Could Software Issues Delay Widespread Electric Vehicle Adoption?

Charging concerns aside, software reliability may pose the biggest roadblock to widespread EV acceptance.

John Edwards, Technology Journalist & Author

December 1, 2022

5 Min Read
electric car at a charging station
Ellen Isaacs via Alamy Stock

Everything seemed fine until the GMC Hummer EV entered the turning lane. That's when the electric vehicle's software crashed, leaving its driver and passenger stranded in a potentially dangerous situation until a police car fortuitously arrived to provide assistance. A YouTube video of the incident has generated over a million views.

The incident illustrates in a dramatic way an issue that has so far failed to gather much attention: the challenge of developing reliable EV software. According to Consumer Reports, electric vehicles are among the least reliable cars and trucks in the automotive industry.

Essential Element: Software’s Got to Work

Accessible, smart, and dynamic software plays an essential role in the automotive industry's ongoing transition to EVs. “Consumers will be less likely to adopt electric vehicles if the products have software issues,” says Jeff Chou, CEO and co-founder of Sonatus, a developer of software-defined vehicle technology. Without intelligent data, and an easy-to-use access platform, many consumers, fleet managers, and drivers will not feel confident enough to make the transition to EVs, he notes. “They want a vehicle that makes their lives easier with technology that works for them and evolves with their needs.”

Software issues threaten to delay widespread of EV adoption, warns Aimee Howard, quality assessor at Aerospheres, a commercial aircraft and maintenance repair and overhaul firm. Most EV software platforms are created using different approaches and standards, complicating both development and updates. “Moreover, continuous updating of software has already caused catastrophic faults while the EVs are on the road or even charging,” she says.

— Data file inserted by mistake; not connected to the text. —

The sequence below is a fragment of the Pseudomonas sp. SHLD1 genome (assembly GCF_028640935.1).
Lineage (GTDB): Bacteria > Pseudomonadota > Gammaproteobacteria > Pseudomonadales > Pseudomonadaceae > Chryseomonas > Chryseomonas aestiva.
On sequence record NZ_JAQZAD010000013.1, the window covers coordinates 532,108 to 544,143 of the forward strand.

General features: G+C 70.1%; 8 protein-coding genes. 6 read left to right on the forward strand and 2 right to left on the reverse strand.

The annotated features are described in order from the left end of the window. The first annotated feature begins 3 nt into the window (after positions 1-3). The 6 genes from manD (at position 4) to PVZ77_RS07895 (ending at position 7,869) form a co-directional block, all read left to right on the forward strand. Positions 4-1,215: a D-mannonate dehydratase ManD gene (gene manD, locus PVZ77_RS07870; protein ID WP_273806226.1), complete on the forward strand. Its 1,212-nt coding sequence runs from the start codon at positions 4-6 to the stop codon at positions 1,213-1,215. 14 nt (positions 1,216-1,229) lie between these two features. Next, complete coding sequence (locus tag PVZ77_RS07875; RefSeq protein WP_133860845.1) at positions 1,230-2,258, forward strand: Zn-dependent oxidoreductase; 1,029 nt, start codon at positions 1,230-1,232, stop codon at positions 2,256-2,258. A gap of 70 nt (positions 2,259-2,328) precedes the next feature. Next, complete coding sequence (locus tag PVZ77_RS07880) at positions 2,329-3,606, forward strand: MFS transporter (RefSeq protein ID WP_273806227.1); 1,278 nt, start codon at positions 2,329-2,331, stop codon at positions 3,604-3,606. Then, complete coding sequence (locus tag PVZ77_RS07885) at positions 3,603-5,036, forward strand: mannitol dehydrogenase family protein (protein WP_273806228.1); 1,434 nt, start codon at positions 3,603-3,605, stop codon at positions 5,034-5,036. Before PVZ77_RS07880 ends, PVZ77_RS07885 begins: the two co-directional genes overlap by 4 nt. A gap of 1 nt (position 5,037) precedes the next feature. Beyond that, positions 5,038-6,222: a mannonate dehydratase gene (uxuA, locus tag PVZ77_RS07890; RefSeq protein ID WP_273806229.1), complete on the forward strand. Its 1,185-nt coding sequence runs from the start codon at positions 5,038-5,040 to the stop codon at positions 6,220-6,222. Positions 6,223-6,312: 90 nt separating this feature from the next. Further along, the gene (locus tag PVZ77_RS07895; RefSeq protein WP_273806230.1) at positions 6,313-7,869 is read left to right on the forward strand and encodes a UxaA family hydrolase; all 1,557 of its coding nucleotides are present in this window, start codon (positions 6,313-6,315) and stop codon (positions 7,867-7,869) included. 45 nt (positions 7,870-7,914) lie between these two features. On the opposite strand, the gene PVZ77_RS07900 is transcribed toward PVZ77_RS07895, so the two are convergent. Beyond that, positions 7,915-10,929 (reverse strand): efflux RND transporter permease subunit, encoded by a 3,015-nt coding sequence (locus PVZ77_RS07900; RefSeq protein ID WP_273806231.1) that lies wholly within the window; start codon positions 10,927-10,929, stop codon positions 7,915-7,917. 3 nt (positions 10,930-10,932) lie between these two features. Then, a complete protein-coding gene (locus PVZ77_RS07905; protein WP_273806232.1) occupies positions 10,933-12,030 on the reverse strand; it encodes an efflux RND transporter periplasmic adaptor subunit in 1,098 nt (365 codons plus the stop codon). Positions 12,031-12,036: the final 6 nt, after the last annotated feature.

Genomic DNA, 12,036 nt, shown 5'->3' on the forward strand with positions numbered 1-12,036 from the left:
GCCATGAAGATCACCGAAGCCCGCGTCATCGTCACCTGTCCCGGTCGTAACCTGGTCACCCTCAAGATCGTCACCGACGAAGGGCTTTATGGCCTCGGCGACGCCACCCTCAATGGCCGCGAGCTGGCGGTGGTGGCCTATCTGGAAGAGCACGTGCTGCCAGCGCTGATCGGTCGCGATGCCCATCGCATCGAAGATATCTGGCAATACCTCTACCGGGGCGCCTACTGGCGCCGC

Cybersecurity also weighs heavily on EV software developer’ minds. “[Attackers] could gain control of vehicles or disrupt communication between vehicles in an autonomous EV world,” says Melanie Musson, an EV expert with insurance policy advisory firm She claims that entire cities could face gridlock in an EV software attack. “Hackers are ingenious and resourceful, and it’s a constant challenge to stay one step ahead.”

Charging software is another area that needs improvement, Musson says. “Charging station availability is already one of the major hindrances to EV adoption, and software challenges can make finding a compatible charging station even more difficult,” she notes.

Formidable Obstacles

Key obstacles EV software developers face include software development complexity and the rapid pace of technology evolution, says Mathew Desmond, automotive industry solutions architect at business advisory firm Capgemini Americas. Other challenges include the pressure to continually provide new features to meet customer expectations and the need for enhanced vehicle safety requirements despite an accelerated development pace.

Alex Oyler, a director with SBD Automotive, a global research and consulting firm, believes that EV software developers face two primary challenges: dual-track development and immature tools. “Many software developers are trying to develop software for both combustion engine and EV platforms at the same time, essentially doubling the complexity of their software stack,” he explains.